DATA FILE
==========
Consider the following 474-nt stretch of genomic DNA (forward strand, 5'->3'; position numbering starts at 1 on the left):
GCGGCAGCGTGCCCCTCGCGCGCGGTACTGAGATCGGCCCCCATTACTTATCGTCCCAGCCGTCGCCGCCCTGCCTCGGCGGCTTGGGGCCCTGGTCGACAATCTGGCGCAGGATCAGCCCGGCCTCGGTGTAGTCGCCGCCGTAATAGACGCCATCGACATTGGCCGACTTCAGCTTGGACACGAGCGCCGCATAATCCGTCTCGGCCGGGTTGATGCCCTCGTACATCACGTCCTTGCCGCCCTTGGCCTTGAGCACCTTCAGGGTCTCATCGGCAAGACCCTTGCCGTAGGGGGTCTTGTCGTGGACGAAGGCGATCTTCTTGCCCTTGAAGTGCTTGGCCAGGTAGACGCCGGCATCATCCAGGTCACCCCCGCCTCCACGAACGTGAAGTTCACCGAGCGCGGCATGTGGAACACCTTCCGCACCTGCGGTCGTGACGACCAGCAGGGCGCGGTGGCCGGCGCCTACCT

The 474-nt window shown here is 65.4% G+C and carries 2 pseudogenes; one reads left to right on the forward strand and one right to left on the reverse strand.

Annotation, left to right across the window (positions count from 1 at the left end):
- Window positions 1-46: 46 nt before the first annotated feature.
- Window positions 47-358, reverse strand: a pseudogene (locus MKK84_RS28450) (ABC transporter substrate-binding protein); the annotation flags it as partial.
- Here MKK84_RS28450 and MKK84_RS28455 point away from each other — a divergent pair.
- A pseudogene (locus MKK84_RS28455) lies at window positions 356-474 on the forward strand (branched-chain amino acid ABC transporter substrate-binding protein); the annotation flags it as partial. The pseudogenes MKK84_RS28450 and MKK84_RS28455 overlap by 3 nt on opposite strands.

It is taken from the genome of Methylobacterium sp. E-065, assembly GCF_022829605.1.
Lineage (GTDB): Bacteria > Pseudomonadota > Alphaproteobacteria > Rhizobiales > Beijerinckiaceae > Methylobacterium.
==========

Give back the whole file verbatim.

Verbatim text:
Consider the following 474-nt stretch of genomic DNA (forward strand, 5'->3'; position numbering starts at 1 on the left):
GCGGCAGCGTGCCCCTCGCGCGCGGTACTGAGATCGGCCCCCATTACTTATCGTCCCAGCCGTCGCCGCCCTGCCTCGGCGGCTTGGGGCCCTGGTCGACAATCTGGCGCAGGATCAGCCCGGCCTCGGTGTAGTCGCCGCCGTAATAGACGCCATCGACATTGGCCGACTTCAGCTTGGACACGAGCGCCGCATAATCCGTCTCGGCCGGGTTGATGCCCTCGTACATCACGTCCTTGCCGCCCTTGGCCTTGAGCACCTTCAGGGTCTCATCGGCAAGACCCTTGCCGTAGGGGGTCTTGTCGTGGACGAAGGCGATCTTCTTGCCCTTGAAGTGCTTGGCCAGGTAGACGCCGGCATCATCCAGGTCACCCCCGCCTCCACGAACGTGAAGTTCACCGAGCGCGGCATGTGGAACACCTTCCGCACCTGCGGTCGTGACGACCAGCAGGGCGCGGTGGCCGGCGCCTACCT

The 474-nt window shown here is 65.4% G+C and carries 2 pseudogenes; one reads left to right on the forward strand and one right to left on the reverse strand.

Annotation, left to right across the window (positions count from 1 at the left end):
- Window positions 1-46: 46 nt before the first annotated feature.
- Window positions 47-358, reverse strand: a pseudogene (locus MKK84_RS28450) (ABC transporter substrate-binding protein); the annotation flags it as partial.
- Here MKK84_RS28450 and MKK84_RS28455 point away from each other — a divergent pair.
- A pseudogene (locus MKK84_RS28455) lies at window positions 356-474 on the forward strand (branched-chain amino acid ABC transporter substrate-binding protein); the annotation flags it as partial. The pseudogenes MKK84_RS28450 and MKK84_RS28455 overlap by 3 nt on opposite strands.

It is taken from the genome of Methylobacterium sp. E-065, assembly GCF_022829605.1.
Lineage (GTDB): Bacteria > Pseudomonadota > Alphaproteobacteria > Rhizobiales > Beijerinckiaceae > Methylobacterium.